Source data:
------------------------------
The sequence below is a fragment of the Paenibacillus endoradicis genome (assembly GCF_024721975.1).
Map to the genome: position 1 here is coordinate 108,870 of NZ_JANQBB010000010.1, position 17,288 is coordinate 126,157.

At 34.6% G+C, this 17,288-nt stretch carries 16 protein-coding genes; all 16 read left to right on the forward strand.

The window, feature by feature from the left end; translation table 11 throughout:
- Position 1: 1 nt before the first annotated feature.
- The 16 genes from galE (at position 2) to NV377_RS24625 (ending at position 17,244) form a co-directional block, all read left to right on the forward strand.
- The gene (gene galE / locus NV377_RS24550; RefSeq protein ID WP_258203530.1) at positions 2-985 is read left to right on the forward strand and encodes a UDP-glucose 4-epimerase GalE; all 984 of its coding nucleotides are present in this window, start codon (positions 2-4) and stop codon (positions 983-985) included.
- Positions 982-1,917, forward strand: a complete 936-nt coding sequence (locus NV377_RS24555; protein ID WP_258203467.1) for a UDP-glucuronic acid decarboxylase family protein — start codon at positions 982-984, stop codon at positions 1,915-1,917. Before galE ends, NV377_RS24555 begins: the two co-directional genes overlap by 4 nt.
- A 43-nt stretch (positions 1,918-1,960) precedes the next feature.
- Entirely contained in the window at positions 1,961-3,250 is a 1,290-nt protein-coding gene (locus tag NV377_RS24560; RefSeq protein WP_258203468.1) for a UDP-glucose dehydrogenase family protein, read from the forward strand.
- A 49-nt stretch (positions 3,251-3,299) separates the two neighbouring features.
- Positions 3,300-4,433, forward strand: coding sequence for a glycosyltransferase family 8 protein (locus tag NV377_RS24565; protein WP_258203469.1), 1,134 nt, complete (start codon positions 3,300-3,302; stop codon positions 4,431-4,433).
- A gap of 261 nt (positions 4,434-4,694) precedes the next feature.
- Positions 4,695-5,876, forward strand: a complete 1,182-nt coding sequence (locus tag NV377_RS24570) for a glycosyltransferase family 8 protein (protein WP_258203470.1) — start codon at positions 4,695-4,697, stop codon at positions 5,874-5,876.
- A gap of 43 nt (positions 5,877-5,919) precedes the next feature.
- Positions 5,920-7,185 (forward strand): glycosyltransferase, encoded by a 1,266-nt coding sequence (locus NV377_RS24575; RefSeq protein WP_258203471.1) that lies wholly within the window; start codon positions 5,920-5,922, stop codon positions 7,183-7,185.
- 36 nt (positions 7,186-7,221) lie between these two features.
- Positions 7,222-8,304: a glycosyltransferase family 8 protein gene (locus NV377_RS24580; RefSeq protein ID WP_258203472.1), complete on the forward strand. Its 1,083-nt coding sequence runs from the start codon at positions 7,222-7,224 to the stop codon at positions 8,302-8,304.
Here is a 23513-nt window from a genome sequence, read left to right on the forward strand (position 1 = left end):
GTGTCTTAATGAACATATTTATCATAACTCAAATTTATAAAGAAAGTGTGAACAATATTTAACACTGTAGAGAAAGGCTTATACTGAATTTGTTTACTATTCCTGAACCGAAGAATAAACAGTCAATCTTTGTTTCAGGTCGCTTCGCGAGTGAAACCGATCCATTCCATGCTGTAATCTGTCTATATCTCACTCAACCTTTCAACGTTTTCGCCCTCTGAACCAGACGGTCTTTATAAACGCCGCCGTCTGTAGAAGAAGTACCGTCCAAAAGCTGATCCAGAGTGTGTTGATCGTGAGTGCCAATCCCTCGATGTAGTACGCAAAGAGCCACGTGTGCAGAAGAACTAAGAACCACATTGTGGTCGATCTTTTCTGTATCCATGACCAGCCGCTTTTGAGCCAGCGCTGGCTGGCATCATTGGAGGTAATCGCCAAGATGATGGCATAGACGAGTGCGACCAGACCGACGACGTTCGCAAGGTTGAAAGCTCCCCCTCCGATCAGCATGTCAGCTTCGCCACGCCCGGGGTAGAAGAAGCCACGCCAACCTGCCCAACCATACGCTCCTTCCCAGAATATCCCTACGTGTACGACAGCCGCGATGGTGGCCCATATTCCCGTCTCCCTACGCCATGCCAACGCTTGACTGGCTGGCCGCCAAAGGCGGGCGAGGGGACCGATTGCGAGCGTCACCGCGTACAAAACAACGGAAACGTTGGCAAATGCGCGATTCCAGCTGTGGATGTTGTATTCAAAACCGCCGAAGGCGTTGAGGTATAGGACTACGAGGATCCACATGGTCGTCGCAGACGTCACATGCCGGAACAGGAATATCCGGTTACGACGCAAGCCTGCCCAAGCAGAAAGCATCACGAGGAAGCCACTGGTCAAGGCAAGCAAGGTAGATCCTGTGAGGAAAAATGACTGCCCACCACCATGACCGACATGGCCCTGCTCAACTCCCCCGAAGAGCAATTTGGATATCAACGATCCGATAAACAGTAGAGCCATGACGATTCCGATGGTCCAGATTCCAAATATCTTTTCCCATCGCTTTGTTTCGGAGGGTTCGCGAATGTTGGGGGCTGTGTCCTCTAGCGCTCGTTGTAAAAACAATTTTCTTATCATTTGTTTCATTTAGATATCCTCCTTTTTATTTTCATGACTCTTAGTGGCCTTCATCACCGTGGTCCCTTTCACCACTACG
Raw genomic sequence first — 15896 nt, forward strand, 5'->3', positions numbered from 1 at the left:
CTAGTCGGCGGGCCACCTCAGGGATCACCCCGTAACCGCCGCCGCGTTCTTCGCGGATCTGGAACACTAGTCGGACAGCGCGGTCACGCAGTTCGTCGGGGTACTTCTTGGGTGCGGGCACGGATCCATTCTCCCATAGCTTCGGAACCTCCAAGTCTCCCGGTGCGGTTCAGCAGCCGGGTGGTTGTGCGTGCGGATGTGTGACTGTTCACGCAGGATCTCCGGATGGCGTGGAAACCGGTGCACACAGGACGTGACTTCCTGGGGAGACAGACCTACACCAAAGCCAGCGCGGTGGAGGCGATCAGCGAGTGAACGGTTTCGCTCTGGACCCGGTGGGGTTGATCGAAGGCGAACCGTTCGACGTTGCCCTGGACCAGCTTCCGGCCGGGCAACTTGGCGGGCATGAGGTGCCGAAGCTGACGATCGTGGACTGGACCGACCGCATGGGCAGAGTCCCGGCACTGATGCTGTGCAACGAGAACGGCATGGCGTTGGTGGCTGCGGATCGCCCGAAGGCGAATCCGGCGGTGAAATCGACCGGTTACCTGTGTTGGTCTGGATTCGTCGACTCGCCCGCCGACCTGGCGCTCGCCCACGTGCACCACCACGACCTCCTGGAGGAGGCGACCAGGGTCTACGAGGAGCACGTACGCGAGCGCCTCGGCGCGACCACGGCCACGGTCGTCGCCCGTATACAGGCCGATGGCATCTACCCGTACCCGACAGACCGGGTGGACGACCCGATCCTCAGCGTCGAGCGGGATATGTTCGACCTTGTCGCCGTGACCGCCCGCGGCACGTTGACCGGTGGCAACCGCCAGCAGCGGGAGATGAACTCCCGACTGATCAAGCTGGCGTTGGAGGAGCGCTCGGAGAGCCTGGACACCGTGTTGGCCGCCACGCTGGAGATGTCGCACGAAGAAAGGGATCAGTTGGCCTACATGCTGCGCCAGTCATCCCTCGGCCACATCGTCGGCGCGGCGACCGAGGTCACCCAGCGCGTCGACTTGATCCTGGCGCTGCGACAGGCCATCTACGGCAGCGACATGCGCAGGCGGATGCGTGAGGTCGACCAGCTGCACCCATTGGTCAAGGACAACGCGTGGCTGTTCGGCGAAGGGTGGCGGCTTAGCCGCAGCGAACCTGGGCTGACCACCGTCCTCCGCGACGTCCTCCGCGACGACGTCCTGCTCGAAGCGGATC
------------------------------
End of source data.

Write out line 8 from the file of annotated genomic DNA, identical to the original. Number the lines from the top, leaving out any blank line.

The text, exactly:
- Positions 982-1,917, forward strand: a complete 936-nt coding sequence (locus NV377_RS24555; protein ID WP_258203467.1) for a UDP-glucuronic acid decarboxylase family protein — start codon at positions 982-984, stop codon at positions 1,915-1,917. Before galE ends, NV377_RS24555 begins: the two co-directional genes overlap by 4 nt.